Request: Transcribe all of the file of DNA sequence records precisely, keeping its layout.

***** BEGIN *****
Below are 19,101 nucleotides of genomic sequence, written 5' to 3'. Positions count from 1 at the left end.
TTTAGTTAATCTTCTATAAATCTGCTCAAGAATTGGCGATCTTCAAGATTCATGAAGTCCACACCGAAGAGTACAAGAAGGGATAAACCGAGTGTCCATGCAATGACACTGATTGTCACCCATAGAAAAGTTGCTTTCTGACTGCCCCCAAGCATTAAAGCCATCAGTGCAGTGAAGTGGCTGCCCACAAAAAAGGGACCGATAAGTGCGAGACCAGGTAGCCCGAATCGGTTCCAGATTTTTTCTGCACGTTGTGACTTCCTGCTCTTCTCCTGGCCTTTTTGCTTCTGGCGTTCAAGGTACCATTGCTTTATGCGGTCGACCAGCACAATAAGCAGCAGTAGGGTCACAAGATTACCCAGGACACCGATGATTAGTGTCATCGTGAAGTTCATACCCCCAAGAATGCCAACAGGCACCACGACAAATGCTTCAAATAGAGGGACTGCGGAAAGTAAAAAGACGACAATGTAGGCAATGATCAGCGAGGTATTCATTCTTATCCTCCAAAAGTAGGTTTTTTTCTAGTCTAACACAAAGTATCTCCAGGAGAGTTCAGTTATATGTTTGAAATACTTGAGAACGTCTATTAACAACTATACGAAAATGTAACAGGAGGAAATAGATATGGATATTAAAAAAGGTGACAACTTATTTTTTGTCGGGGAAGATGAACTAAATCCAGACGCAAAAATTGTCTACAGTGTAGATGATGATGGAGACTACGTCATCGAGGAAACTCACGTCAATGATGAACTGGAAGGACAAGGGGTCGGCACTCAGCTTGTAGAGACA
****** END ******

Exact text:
Below are 19,101 nucleotides of genomic sequence, written 5' to 3'. Positions count from 1 at the left end.
TTTAGTTAATCTTCTATAAATCTGCTCAAGAATTGGCGATCTTCAAGATTCATGAAGTCCACACCGAAGAGTACAAGAAGGGATAAACCGAGTGTCCATGCAATGACACTGATTGTCACCCATAGAAAAGTTGCTTTCTGACTGCCCCCAAGCATTAAAGCCATCAGTGCAGTGAAGTGGCTGCCCACAAAAAAGGGACCGATAAGTGCGAGACCAGGTAGCCCGAATCGGTTCCAGATTTTTTCTGCACGTTGTGACTTCCTGCTCTTCTCCTGGCCTTTTTGCTTCTGGCGTTCAAGGTACCATTGCTTTATGCGGTCGACCAGCACAATAAGCAGCAGTAGGGTCACAAGATTACCCAGGACACCGATGATTAGTGTCATCGTGAAGTTCATACCCCCAAGAATGCCAACAGGCACCACGACAAATGCTTCAAATAGAGGGACTGCGGAAAGTAAAAAGACGACAATGTAGGCAATGATCAGCGAGGTATTCATTCTTATCCTCCAAAAGTAGGTTTTTTTCTAGTCTAACACAAAGTATCTCCAGGAGAGTTCAGTTATATGTTTGAAATACTTGAGAACGTCTATTAACAACTATACGAAAATGTAACAGGAGGAAATAGATATGGATATTAAAAAAGGTGACAACTTATTTTTTGTCGGGGAAGATGAACTAAATCCAGACGCAAAAATTGTCTACAGTGTAGATGATGATGGAGACTACGTCATCGAGGAAACTCACGTCAATGATGAACTGGAAGGACAAGGGGTCGGCACTCAGCTTGTAGAGACA